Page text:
You don’t even need to be able to understand the words in this 2007 hipster breakup anthem to recognize that this is the sound of a man in pain. Justin Vernon’s post-breakup isolation in a rural Wisconsin cabin for one lonely winter is now the stuff of indie-folk legend. But for a singer-songwriter who became known for his ethereal falsetto, it’s surprising how truly angry he sounds here. The lyrics are obtuse, but the clearer ones (“I tell my love to wreck it all / Cut out all the ropes and let me fall”) paint a vivid emotional picture.—Jenna Scherer

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“No Distance Left to Run” by Blur

From the bleak opening line—“It’s over, you don’t need to tell me”—to Damon Albarn’s final cries, this song is like a punch to the gut. Written, allegedly, about Albarn’s split with Elastica frontwoman Justine Frischmann, the tune perfectly encapsulates the weariness and resignation all too often experienced during a breakup, in that period between acceptance and finally moving on. Sigh.—Amy Plitt

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“Teardrops” by Womack & Womack

A classic in the genre of Songs to Cry to in Clubs, this 1988 electrodisco anthem tells the tale of a cheating heart haunted by its infidelity. “Footsteps on the dance floor / Remind me, baby, of you / Teardrops in my eyes / Next time I’ll be true.” This silky cut comes from Cecil (brother of Bobby) Womack and his wife, Linda—a formidable musical partnership throughout the ’80s and ’90s. This is their biggest and best hit, however, and responsible for plenty tear-stained dancing shoes over the years.—Jonny Ensall

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“Believe” by Cher

If you don’t think this is a brilliant song, then it’s probably only because you’ve heard it way too many times. Cher’s (temporary) resurrection as a dance-pop diva in 1998 has raised plenty of hackles over the years—not least for its then-unprecedented use of Auto-Tune—but at its heart it’s simply a great breakup song in the air-punchingly empowered tradition of “I Will Survive”: “I’ve had time to think it through / And maybe I’m too good for you.” When we’re going through a rough time, we could all use a bit of that attitude.—James Manning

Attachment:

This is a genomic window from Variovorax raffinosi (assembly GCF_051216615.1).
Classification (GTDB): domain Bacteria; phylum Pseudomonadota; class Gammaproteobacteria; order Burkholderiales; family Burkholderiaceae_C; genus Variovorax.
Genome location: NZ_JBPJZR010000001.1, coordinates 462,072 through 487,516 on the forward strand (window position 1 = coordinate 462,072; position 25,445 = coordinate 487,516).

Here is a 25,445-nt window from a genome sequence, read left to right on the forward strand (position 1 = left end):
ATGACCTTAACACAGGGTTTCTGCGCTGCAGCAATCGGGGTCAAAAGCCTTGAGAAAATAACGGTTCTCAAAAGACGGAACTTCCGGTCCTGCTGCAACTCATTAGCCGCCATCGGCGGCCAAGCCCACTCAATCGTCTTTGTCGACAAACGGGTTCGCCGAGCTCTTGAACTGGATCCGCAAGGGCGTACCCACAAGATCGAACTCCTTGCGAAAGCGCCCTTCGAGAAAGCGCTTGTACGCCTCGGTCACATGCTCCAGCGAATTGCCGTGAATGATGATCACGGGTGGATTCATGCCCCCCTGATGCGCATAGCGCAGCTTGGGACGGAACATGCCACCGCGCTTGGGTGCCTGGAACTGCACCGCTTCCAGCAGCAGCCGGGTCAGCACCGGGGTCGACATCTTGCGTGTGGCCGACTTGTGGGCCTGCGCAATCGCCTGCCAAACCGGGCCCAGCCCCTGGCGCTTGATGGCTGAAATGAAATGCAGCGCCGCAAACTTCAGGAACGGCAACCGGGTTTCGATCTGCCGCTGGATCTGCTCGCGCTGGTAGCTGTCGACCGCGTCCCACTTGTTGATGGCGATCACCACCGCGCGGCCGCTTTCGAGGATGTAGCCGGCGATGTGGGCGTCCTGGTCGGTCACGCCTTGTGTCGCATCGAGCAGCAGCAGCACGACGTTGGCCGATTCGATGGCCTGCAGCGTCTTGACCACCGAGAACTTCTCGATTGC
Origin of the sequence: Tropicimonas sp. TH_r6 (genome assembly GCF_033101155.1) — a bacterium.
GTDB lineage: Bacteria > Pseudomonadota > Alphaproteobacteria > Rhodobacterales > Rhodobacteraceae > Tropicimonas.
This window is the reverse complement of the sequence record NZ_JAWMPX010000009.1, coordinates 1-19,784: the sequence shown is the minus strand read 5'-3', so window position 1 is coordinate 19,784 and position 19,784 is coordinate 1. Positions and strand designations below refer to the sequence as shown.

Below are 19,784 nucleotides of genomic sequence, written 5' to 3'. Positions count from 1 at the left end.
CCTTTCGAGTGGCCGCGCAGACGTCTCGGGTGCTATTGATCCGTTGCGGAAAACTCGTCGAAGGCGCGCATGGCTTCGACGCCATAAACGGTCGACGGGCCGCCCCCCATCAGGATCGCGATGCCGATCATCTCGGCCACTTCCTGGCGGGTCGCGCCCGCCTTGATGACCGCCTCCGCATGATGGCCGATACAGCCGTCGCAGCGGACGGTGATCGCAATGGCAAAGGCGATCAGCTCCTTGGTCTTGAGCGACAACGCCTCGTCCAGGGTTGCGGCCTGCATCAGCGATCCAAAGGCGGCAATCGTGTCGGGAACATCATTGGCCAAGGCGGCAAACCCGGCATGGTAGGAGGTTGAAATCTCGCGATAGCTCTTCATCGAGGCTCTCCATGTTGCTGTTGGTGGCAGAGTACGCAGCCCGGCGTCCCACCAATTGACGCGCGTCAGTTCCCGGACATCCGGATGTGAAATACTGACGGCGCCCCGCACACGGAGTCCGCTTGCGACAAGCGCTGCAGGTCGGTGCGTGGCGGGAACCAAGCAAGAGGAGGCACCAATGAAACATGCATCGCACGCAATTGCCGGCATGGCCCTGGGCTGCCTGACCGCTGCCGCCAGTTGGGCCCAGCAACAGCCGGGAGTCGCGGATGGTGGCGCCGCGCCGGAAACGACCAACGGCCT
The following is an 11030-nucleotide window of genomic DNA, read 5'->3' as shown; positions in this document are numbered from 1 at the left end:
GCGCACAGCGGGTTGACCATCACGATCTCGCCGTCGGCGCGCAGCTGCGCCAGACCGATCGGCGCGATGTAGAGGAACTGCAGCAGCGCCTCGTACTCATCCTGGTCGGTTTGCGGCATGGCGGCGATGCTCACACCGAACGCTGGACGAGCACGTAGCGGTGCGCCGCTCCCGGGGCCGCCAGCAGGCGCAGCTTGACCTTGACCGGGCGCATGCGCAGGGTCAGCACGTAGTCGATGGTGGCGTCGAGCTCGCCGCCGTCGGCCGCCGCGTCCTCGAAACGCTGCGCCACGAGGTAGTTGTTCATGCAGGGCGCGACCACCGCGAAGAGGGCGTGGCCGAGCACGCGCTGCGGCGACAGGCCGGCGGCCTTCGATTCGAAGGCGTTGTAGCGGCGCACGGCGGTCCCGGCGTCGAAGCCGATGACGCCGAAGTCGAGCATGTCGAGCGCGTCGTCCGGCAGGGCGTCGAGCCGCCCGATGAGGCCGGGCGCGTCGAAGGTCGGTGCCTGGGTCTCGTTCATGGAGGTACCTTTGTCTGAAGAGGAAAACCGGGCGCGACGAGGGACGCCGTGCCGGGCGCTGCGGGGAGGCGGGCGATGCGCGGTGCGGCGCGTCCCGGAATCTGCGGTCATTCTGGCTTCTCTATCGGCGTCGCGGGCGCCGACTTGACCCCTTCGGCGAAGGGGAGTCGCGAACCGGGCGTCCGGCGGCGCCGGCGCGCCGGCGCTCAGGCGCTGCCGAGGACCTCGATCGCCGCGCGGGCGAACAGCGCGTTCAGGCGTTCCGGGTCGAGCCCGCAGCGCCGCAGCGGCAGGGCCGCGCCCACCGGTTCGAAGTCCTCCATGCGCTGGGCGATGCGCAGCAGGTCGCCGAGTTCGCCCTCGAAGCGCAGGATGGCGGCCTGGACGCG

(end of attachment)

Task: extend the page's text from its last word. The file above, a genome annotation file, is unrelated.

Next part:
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“Say Hello, Wave Goodbye” by Soft Cell

“Take your hands off me!” cries Marc Almond on this 1982 synth-pop tearjerker. “I don’t belong to you, you see.” The follow-up to Soft Cell’s hit single “Tainted Love,” “Say Hello” perfectly encapsulates the ambivalence and denial at love’s end. Almond reflects that the pair must’ve been “the standing joke of the year,” adding later, “I never knew you / You never knew me.” And of course, were any of this true, you wouldn’t be crying now, would you?—Sophie Harris

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30-21

“I Keep Forgettin’ (Every Time You’re Near)” by Michael McDonald

We don’t typically think of the breakup song as a climate hospitable to sultry funk, but somebody forgot to notify Michael McDonald. On this 1982 lite-rock staple, the former Doobie Bro laments being hung up on an ex, as a rhythm section stocked with session aces glides through a monster groove—famously sampled by Warren G on 1994’s “Regulate.” Whoever the subject of the tune was, it’s hard to imagine her not shimmying back into the husky crooner’s arms when she heard this immortal jam.—Hank Shteamer

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“Blame Game” by Kanye West featuring John Legend

Mark this down: November 2010. The last time Kanye demonstrated vulnerability on a record. With an Aphex Twin sample, West balanced anger, pain and smartassery like no other MC can. It’s touching. That is, if you plug your ears before Chris Rock comes in for the coda, exclaiming, “This is some Cirque du Soleil pussy now!” By the next album, Yeezus would be a married man, grudge-rapping about fisting and ejaculating on fine fur coats.—Brent DiCrescenzo

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“Irreplaceable” by Beyoncé

The Destiny’s Child songbook is a bible for the woman looking to keep her man on his toes. Just in case “Bills, Bills, Bills,” “Say My Name” and “Survivor” didn’t send a clear enough message, Beyoncé reiterated her “Don’t get too comfortable” party line on this, the ultimate kick-you-to-the-curb anthem. The singer doesn’t sound the slightest bit perturbed as she shoos a disappointing lover out of her crib, advising him that he’ll find his worldly possessions “in a box to the left.” You’re tempted to shout out an “Amen,” but Queen Bey seems to be doing just fine without any reinforcement.—Hank Shteamer